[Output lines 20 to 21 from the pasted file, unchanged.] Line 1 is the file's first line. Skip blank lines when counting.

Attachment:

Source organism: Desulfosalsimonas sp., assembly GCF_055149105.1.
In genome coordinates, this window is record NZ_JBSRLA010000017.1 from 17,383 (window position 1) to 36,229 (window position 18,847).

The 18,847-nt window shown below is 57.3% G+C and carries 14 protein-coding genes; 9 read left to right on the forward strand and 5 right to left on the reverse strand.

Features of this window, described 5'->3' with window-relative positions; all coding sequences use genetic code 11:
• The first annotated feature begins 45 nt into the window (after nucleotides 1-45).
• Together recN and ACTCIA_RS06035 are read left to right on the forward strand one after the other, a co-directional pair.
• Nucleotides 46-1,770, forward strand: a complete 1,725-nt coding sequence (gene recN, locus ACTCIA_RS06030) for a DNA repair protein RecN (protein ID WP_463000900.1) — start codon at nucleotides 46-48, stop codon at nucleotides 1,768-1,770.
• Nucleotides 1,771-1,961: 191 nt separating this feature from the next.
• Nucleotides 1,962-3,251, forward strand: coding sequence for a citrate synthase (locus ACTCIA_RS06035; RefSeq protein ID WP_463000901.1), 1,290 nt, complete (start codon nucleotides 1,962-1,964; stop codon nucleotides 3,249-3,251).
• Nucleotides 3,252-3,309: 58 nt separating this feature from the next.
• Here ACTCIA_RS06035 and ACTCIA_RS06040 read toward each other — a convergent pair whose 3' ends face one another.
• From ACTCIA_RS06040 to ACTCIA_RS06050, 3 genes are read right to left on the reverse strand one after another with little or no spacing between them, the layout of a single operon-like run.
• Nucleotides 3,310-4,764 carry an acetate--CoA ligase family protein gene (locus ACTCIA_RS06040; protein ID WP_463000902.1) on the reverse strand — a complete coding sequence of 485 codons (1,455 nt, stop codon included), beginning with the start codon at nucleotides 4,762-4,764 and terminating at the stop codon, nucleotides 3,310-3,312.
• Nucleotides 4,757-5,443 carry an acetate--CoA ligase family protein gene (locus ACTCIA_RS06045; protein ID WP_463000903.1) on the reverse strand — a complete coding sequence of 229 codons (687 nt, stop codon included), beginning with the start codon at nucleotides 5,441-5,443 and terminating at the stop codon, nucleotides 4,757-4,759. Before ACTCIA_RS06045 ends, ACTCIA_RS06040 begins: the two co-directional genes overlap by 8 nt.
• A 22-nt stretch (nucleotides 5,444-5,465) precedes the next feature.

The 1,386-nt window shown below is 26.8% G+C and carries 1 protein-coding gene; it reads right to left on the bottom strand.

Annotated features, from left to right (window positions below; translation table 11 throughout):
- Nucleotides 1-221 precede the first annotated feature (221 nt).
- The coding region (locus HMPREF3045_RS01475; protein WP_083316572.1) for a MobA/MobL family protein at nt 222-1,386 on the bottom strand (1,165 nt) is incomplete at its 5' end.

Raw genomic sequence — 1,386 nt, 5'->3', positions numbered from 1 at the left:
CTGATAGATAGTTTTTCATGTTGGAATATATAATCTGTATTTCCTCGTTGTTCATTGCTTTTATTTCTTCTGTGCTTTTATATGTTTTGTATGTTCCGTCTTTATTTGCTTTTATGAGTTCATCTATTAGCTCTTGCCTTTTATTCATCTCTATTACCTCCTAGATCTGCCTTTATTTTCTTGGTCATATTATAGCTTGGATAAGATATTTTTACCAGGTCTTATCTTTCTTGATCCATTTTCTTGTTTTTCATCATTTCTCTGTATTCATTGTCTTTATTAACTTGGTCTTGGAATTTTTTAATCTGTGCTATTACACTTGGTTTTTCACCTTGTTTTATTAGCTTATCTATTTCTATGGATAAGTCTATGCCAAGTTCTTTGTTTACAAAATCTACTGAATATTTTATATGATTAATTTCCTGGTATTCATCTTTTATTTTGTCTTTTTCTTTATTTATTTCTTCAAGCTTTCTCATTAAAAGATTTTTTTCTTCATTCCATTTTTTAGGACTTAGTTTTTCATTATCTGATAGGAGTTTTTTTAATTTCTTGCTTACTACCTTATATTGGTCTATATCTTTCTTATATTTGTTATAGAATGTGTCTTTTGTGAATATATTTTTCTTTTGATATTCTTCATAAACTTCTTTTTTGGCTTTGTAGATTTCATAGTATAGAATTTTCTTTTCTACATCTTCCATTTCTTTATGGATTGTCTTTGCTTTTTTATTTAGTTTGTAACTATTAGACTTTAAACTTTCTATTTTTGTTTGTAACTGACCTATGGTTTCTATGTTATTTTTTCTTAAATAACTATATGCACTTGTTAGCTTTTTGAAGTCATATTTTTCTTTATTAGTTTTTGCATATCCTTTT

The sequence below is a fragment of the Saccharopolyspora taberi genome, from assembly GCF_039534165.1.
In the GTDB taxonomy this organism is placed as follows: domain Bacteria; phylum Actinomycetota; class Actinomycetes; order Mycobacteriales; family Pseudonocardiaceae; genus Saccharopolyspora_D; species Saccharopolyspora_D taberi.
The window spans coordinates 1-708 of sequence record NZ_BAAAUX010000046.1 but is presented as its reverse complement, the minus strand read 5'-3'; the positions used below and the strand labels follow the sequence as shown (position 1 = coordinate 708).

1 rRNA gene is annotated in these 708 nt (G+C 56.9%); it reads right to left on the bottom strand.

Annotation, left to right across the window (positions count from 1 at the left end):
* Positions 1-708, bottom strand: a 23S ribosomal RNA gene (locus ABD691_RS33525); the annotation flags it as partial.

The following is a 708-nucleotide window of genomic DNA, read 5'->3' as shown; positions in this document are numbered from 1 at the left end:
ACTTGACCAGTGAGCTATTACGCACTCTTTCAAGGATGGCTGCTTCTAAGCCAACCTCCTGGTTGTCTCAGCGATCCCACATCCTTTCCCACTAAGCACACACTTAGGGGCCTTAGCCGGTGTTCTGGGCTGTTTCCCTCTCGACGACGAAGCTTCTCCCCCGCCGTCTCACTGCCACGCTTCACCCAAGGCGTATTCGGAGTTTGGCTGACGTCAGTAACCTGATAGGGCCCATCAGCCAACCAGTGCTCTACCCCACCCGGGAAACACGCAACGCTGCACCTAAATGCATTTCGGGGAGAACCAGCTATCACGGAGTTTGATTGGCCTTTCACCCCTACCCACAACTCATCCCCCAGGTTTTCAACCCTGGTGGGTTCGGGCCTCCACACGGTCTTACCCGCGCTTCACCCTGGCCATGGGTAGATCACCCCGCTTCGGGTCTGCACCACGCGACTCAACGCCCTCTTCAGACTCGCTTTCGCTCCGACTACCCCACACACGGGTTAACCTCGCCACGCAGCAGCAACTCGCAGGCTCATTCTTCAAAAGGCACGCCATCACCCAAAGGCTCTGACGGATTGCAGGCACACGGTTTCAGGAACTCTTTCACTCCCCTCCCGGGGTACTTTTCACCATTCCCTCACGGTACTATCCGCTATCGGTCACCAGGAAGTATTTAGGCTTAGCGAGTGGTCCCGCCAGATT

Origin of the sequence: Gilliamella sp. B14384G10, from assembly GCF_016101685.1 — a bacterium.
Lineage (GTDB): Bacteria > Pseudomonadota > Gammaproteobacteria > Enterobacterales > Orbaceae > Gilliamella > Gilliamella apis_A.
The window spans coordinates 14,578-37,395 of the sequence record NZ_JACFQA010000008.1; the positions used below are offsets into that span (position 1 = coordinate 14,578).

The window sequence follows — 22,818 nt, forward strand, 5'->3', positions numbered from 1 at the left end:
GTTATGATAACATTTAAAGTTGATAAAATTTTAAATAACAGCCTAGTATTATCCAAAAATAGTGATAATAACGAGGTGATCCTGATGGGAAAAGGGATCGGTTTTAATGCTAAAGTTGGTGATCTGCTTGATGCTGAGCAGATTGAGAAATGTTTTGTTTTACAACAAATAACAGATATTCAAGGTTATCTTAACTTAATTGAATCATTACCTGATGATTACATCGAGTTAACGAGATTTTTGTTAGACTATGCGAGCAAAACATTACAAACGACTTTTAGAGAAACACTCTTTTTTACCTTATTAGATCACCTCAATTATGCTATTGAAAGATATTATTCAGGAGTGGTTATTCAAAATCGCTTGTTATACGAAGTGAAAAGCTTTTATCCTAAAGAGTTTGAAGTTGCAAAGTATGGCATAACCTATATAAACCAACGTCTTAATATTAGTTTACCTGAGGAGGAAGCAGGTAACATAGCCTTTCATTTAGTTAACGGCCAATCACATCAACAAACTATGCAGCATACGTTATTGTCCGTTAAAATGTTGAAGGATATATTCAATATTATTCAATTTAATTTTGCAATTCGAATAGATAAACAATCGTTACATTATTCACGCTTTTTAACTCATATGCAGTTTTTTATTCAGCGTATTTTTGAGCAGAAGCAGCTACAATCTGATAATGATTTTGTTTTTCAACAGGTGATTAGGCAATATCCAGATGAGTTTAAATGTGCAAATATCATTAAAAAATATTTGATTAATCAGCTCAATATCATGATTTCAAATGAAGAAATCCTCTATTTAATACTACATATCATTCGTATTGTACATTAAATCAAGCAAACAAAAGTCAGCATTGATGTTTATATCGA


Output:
Raw genomic sequence — 1,386 nt, 5'->3', positions numbered from 1 at the left:
CTGATAGATAGTTTTTCATGTTGGAATATATAATCTGTATTTCCTCGTTGTTCATTGCTTTTATTTCTTCTGTGCTTTTATATGTTTTGTATGTTCCGTCTTTATTTGCTTTTATGAGTTCATCTATTAGCTCTTGCCTTTTATTCATCTCTATTACCTCCTAGATCTGCCTTTATTTTCTTGGTCATATTATAGCTTGGATAAGATATTTTTACCAGGTCTTATCTTTCTTGATCCATTTTCTTGTTTTTCATCATTTCTCTGTATTCATTGTCTTTATTAACTTGGTCTTGGAATTTTTTAATCTGTGCTATTACACTTGGTTTTTCACCTTGTTTTATTAGCTTATCTATTTCTATGGATAAGTCTATGCCAAGTTCTTTGTTTACAAAATCTACTGAATATTTTATATGATTAATTTCCTGGTATTCATCTTTTATTTTGTCTTTTTCTTTATTTATTTCTTCAAGCTTTCTCATTAAAAGATTTTTTTCTTCATTCCATTTTTTAGGACTTAGTTTTTCATTATCTGATAGGAGTTTTTTTAATTTCTTGCTTACTACCTTATATTGGTCTATATCTTTCTTATATTTGTTATAGAATGTGTCTTTTGTGAATATATTTTTCTTTTGATATTCTTCATAAACTTCTTTTTTGGCTTTGTAGATTTCATAGTATAGAATTTTCTTTTCTACATCTTCCATTTCTTTATGGATTGTCTTTGCTTTTTTATTTAGTTTGTAACTATTAGACTTTAAACTTTCTATTTTTGTTTGTAACTGACCTATGGTTTCTATGTTATTTTTTCTTAAATAACTATATGCACTTGTTAGCTTTTTGAAGTCATATTTTTCTTTATTAGTTTTTGCATATCCTTTT